Half of unvaccinated California state workers not being tested: report
Only about half of California’s 59,000 unvaccinated state employees were tested in the first week of October, despite a mandate enacted this summer requiring state workers to be fully vaccinated against COVID-19 or submit to weekly testing.
The finding from the The Los Angeles Times comes about three months after California Gov. Gavin Newsom (D) issued the first-of-its-kind mandate, and is based on data from the California Department of Human Resources.
In its report, the Times specifically cited the California Department of Forestry and Fire Protection, in which 6,700 employees are either not vaccinated or did not provide their status to the department. However, Cal Fire said it is only testing 75 employees.
At the Department of Motor Vehicles, 59 percent of employees are fully vaccinated, but only 411 of the department’s 3,600 unvaccinated employees are being tested, the Times added.
“If we don’t have the warning system of testing, then we need to reconsider what we are doing,” Dorit Reiss, a law professor who specializes in vaccine policies at the UC Hastings College of the Law, said to the Times. “Testing is not a great substitute for vaccinating, but it’s a great backup and better than nothing.”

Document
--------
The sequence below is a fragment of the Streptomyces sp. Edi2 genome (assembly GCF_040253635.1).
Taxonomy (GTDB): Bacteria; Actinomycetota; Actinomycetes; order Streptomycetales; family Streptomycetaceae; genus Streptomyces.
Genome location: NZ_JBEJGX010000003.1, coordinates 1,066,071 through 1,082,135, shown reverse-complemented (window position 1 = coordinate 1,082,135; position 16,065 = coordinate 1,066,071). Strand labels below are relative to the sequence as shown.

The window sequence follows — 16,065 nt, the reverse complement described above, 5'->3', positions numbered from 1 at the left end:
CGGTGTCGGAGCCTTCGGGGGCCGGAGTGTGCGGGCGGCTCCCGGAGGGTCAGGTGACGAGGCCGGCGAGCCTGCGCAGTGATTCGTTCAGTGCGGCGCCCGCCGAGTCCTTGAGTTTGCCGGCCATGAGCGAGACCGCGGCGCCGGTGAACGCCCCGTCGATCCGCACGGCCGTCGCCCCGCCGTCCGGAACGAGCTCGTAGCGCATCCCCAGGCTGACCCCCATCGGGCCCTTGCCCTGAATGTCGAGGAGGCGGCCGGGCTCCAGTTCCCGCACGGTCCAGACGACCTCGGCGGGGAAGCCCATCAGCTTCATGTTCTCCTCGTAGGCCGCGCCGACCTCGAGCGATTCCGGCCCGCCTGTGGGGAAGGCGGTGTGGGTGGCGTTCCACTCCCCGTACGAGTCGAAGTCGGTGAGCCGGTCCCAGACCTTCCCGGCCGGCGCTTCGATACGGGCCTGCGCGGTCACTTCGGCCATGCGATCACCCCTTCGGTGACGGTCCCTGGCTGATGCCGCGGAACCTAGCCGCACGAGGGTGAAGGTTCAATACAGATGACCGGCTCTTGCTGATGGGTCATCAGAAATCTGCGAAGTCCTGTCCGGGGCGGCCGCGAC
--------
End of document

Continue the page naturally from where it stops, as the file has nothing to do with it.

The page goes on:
Newsom had set an Aug. 2 deadline for California workers to be vaccinated. But that deadline has been largely ignored with no repercussions for those who were non-compliant, according to the Times.
A spokesperson for Newsom said “we still have progress to make” but added the program was “progressing well thanks to the leadership and hard work of coordinators at many departments.”
“I’m not sure we would agree with the idea that most departments have low vaccination rates; many departments have high vaccination rates, exceeding 90 percent,” the spokesperson added. “The average is 67 percent and growing with the implementation of testing, which is being expanded to more and more sites each week.”
Employees who were fully remote did not have to be tested or submit proof of vaccination, the Times noted.
“The entire point of Gov. Newsom being the first governor to say state employees should be vaccinated is because these employees are public interfacing, and the vaccine protects them and the public they serve. Then, if the testing component isn’t being universally applied, you are defeating the point,” infectious-disease expert Dr. Monica Gandhi told the Times.
When Newsom announced the mandate for state employees, the governor also mandated vaccines for healthcare workers. Unlike other employees, people in healthcare were not given the option of testing instead of vaccination; however, they could request a medical or religious exemption.
The Times noted that the healthcare worker vaccination push was seemingly more successful than the one for state employees, with one hospital system reporting that its employee vaccination rate jumped from 60 percent to 90 percent following the mandate.
The Hill has reached out to Newsom’s office for comment.
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